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FERC rule to spark energy transmission building nationwide; Rudy Giuliani pleads not guilty to felony charges in AZ election interference case; new digital tool emerges to help MN students with FAFSA woes; WY governor to talk property tax shifts in a TeleTown Hall.

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Israel's Prime Minister calls the new ICC charges unfair. Trump's lawyers found more classified documents in Mar-a-Lago, months after an FBI's search. And a new report finds election deniers are advancing to the fall election.

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Americans are buying up rubber ducks ahead of Memorial Day, Nebraskans who want residential solar have a new lifeline, seven community colleges are working to provide students with a better experience, and Mississippi's "Big Muddy" gets restoration help.

Bill for 30-day waiting period to trigger ballot access stalls

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Monday, February 26, 2024   

Voting is a fundamental right in American democracy, but some Wyoming lawmakers want to restrict that right to people who can prove they have been Wyoming residents for at least 30 days.

Antonio Serrano - advocacy director for the American Civil Liberties Union of Wyoming, one group opposing House Bill 38 - said decisions made on school boards, in city halls, the state legislature and Congress affect the lives of all Wyomingites regardless of their move-in date.

He said there is only one way to determine who those officials will be - by voting.

"People move to Wyoming because they love Wyoming," said Serrano. "They love the opportunities here, they love the culture, they love the people here, and they want to be part of that. And this is just a way of excluding people from having equal representation at the ballot."

The bill, which has not advanced to a House floor vote, would require voters to be bona fide Wyoming residents for no less than 30 days before election day, but would make exceptions to vote for U.S. President and Vice President.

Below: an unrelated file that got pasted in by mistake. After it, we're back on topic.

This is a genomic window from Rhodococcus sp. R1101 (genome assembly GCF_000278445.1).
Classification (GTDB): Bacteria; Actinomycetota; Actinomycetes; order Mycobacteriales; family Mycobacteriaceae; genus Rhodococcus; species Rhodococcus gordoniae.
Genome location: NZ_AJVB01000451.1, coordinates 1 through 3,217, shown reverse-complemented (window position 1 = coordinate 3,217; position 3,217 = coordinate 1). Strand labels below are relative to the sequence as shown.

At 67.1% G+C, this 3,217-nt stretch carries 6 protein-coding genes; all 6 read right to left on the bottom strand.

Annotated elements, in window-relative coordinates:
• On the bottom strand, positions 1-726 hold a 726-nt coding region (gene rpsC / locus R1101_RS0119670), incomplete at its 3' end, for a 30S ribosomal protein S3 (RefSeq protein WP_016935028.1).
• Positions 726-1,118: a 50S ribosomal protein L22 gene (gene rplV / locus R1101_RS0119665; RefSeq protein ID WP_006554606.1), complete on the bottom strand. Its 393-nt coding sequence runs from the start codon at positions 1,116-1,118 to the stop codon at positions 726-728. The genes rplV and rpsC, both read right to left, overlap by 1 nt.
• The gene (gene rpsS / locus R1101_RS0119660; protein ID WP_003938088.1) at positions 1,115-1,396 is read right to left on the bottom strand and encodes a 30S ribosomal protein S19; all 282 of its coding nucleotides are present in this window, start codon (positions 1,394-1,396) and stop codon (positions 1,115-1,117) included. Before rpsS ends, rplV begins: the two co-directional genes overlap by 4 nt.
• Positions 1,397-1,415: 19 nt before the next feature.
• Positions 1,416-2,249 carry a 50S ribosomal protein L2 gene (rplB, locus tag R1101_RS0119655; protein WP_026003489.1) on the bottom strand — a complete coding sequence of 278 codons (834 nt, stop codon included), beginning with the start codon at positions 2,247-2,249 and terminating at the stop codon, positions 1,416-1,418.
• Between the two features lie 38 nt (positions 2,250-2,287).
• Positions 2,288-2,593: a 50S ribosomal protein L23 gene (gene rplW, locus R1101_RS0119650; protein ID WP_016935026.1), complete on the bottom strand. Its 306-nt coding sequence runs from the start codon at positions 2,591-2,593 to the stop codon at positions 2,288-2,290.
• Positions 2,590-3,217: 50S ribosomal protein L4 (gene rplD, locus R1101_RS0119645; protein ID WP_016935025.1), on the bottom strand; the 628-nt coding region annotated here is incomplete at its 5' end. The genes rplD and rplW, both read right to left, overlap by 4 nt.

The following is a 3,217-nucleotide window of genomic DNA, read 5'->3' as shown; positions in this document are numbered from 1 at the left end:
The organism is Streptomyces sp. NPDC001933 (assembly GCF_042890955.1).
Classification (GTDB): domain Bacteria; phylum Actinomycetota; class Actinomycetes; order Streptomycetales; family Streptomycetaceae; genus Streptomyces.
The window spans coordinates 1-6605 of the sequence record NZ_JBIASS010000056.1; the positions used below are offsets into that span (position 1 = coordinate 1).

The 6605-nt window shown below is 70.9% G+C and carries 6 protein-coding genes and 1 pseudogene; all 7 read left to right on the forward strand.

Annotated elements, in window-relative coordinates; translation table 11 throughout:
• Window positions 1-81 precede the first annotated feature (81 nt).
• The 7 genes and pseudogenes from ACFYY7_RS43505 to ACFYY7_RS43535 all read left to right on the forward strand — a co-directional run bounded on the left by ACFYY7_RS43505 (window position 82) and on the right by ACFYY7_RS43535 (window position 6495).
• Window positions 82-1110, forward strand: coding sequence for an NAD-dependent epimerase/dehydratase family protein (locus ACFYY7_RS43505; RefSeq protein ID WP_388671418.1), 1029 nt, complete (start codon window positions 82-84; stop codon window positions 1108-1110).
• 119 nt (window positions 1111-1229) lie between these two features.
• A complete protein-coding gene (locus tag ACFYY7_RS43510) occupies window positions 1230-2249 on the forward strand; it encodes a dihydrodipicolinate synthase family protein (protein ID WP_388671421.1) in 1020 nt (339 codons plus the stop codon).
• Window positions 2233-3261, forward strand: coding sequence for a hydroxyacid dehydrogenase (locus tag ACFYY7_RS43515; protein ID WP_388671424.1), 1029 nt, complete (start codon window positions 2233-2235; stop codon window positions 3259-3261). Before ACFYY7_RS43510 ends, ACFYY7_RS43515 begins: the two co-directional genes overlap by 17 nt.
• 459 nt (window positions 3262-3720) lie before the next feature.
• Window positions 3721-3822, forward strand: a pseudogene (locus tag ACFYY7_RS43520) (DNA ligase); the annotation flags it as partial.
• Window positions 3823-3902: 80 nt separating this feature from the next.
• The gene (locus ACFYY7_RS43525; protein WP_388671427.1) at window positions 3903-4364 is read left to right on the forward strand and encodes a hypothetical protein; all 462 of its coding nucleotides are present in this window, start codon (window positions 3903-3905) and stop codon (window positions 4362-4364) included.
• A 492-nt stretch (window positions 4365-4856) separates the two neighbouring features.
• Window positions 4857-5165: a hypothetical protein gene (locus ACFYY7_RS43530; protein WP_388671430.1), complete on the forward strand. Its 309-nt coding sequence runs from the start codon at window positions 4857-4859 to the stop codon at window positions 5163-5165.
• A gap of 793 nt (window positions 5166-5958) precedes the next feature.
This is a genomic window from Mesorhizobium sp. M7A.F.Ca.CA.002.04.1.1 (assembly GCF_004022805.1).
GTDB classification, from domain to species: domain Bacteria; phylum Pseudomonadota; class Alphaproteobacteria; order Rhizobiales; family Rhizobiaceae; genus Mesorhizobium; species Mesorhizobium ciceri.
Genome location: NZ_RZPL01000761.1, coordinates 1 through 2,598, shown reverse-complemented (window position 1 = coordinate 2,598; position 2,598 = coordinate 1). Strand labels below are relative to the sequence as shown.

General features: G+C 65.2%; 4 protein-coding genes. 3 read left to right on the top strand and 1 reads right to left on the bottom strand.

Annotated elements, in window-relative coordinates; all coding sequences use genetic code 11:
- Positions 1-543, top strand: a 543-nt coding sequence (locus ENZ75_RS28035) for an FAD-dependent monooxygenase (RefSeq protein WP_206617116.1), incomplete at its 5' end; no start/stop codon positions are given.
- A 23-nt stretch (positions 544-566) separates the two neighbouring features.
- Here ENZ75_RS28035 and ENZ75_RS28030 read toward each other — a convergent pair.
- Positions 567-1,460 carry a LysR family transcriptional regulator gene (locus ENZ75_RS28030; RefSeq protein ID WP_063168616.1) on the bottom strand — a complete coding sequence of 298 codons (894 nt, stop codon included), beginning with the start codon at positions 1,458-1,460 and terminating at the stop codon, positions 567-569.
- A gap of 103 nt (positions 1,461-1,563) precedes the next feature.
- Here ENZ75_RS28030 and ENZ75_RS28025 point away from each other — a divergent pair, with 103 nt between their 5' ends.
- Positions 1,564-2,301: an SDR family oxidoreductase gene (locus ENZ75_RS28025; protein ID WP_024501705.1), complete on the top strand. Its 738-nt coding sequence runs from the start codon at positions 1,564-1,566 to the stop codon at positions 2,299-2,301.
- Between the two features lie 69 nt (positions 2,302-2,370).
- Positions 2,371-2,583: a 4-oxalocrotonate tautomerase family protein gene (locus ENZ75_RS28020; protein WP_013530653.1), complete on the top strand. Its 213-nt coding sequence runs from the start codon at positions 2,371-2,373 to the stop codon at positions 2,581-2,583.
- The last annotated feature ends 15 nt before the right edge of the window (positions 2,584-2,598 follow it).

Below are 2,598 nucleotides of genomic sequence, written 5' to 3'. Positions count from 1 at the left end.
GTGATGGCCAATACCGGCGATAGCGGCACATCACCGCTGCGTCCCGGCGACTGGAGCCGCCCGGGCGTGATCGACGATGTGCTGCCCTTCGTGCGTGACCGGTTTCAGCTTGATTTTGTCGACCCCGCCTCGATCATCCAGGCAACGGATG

Proponents argued HB 38 would protect Wyoming from any outside source that may not hold what they see as the state's core values.

Serrano noted that 30 days may not seem like a long time, but voters could have to wait years to participate in the next election.

Serrano said he believes HB 38 is trying to solve a problem that doesn't exist, and is a waste of the legislature's limited time and resources.

He pointed to a 1972 U.S. Supreme Court decision, in Dunn v. Blumstein, ruling that durational residency requirements violate the 14th Amendment.

"The US Constitution guarantees equal access to the ballot," said Serrano, "and when you're passing any law that infringes on that equal access to the ballot in any way - including preventing somebody from voting in the next election - that's infringing on the vote, plain and simple."

Serrano said he hopes efforts by the legislature to limit access to the ballot will cause more Wyoming residents to pay attention and get involved.

He said contacting your representative is as easy as entering your zip code online at 'Wyoleg.gov.'

"And one thing that is really unique about Wyoming is we have access to our lawmakers," said Serrano. "If we lived in any of our surrounding states, you might get a chief of staff when you call. But here in Wyoming, you get the lawmaker's cell phone."

Support for this reporting was provided by the Carnegie Corporation of New York.





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